On the contrary, skeptics warned Zenawi’s untimely demise raises immediate and grave concerns for security in an already multifarious, fragile and unpredictable part of the world. This view presupposes, under Zenawi’s reign, Ethiopia played a crucial role in bringing calm to a very volatile region. Western donors share this view. In death, as in life, Zenawi was praised for helping spur economic progress in one of the poorest countries in Africa, and for his role in routing out the al-Qaeda affiliated militant group, al-Shabaab, in neighboring Somalia.
Following his death on August 20, while partial western assessments of Zenawi on the basis of their own geopolitical interest captured the spotlight, much less has been written about his 21 years of rein characterized by fear and horror as he sought to tighten political screws.
Zenawi’s regime saw hundreds of thousands of Ethiopians subjected to gross and systematic violations of human rights. A close ally of the West and architect of the U.S. war on terror in the Horn, Zenawi himself was born out of terror. He took over the reins of power by fighting against an equally tyrannical regime of Mengistu Hailemariam.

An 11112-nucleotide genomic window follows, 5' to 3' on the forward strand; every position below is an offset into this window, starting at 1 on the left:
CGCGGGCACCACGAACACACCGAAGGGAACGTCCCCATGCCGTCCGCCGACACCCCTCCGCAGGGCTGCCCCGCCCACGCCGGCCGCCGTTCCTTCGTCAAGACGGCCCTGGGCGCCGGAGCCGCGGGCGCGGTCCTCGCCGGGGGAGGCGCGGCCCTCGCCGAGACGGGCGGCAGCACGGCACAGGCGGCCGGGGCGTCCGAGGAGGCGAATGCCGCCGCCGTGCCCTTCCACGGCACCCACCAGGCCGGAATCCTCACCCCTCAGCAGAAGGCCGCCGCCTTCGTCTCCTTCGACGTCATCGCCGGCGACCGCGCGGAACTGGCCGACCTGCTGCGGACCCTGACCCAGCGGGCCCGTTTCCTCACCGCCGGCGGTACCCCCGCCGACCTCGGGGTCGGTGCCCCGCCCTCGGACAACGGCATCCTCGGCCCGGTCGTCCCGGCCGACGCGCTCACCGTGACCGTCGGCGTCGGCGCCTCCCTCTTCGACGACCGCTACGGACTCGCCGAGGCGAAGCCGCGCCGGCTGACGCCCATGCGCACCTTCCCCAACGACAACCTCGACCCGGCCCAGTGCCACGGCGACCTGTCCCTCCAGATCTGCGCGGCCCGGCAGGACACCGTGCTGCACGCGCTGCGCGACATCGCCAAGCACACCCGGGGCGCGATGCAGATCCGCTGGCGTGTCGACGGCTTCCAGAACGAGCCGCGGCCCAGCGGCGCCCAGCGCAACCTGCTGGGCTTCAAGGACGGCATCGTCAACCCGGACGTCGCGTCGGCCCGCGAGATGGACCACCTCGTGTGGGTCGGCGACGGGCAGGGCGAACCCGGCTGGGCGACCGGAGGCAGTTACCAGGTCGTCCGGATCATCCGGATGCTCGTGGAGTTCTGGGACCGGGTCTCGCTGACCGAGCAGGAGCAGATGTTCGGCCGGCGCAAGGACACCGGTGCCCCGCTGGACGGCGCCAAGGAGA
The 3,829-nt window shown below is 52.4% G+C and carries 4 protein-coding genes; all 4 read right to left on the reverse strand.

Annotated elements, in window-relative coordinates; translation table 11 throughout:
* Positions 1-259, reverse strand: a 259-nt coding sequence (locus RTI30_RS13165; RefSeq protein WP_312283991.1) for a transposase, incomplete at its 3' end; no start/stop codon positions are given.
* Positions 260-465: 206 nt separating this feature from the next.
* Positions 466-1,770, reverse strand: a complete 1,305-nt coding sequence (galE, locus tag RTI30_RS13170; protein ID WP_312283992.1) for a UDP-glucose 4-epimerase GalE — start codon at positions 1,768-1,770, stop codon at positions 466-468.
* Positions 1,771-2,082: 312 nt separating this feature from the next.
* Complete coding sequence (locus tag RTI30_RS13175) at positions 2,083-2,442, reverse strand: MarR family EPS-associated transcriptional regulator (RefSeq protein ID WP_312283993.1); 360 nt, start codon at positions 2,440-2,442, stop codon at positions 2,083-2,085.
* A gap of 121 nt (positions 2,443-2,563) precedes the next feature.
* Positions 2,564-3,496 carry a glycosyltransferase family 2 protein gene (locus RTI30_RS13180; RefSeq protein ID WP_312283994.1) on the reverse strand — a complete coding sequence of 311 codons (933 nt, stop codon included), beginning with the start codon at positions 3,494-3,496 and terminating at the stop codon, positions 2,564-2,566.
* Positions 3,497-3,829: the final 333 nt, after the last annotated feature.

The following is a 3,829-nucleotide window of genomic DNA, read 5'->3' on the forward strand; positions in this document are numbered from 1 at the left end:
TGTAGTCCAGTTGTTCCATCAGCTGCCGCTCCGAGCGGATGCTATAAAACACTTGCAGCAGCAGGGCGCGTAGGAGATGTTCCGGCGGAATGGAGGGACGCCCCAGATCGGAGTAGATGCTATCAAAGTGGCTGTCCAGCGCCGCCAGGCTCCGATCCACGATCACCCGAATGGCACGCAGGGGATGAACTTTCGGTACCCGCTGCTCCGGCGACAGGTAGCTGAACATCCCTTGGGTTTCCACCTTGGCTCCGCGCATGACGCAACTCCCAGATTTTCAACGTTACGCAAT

However, after assuming power, Zenawi turned violence into a political tool bludgeoning those perceived as enemies – real or imagined – in his attempt to control the military and state power.
Meles’ Ethiopia witnessed many tragedies; border and intra-state conflicts, and purging of critiques who dared to speak out against injustice and growing alienation in their own country. The controversial legacy he left behind will continue to divide the nations and nationalities in Ethiopia for some time to come. By manufacturing the politics of fear, division and despair, Zenawi ruled uncontested pitting rival groups against each other.
Therefore, for the West to portray a mass murderer and ironfisted dictator as a hero is not only wrong but also it is morally and ethically impermissible.
Succession row and Hailemariam
Starting mid-July when Zenawi fell ill, succession talks dominated EPRDF’s several closed-door meetings. Rumor has it that there were strong sentiments against efforts to install Hailemariam as Zenawi’s successor alleging that the new PM lacked experience and political capital needed for the top job.